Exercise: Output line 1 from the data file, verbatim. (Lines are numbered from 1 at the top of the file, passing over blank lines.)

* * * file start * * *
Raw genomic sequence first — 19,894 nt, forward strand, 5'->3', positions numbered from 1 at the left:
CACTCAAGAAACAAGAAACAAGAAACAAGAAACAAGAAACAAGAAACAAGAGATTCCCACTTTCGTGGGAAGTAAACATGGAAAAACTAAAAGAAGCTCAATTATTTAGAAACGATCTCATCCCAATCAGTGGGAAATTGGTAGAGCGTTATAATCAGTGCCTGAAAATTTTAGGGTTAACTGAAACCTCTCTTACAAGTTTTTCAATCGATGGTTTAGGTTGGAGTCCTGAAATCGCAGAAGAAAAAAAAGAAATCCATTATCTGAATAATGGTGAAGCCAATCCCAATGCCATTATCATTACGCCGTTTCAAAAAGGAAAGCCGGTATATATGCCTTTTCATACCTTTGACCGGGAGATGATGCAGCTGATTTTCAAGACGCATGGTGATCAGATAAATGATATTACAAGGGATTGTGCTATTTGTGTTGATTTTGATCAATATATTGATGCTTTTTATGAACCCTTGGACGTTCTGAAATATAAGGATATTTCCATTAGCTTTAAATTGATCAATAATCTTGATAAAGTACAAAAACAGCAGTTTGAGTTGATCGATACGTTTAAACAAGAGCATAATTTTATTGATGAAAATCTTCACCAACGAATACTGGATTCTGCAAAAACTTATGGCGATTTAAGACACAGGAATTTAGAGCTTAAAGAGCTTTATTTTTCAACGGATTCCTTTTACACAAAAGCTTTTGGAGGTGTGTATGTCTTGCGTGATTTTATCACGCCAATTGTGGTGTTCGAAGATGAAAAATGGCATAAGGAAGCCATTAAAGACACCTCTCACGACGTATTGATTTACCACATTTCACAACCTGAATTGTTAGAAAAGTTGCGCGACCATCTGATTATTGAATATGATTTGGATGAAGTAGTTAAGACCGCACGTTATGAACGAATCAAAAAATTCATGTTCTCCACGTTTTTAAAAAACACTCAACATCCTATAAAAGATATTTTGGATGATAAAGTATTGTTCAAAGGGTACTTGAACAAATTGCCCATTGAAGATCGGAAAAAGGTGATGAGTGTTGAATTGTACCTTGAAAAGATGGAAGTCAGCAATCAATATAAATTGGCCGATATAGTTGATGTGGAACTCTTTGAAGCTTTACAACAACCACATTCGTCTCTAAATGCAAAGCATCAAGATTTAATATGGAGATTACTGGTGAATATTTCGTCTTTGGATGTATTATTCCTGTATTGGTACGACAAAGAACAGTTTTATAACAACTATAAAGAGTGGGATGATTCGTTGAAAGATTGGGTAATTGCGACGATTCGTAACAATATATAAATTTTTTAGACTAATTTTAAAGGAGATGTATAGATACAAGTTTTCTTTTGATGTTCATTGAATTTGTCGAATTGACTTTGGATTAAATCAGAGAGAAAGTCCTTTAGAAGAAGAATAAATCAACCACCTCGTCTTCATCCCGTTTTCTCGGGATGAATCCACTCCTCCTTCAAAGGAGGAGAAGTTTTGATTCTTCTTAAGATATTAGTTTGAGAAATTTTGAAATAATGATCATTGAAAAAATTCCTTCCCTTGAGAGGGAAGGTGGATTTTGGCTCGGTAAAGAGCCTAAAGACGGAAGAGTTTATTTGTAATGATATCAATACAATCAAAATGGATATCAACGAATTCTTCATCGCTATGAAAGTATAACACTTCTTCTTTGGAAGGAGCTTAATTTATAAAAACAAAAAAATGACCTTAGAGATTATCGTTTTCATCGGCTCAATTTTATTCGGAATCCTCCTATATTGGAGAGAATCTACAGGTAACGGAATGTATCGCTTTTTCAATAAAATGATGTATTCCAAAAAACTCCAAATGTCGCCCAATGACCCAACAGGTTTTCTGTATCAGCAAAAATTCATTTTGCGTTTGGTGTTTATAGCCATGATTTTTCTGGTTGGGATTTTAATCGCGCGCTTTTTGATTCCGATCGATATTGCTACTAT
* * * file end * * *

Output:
Raw genomic sequence first — 19,894 nt, forward strand, 5'->3', positions numbered from 1 at the left: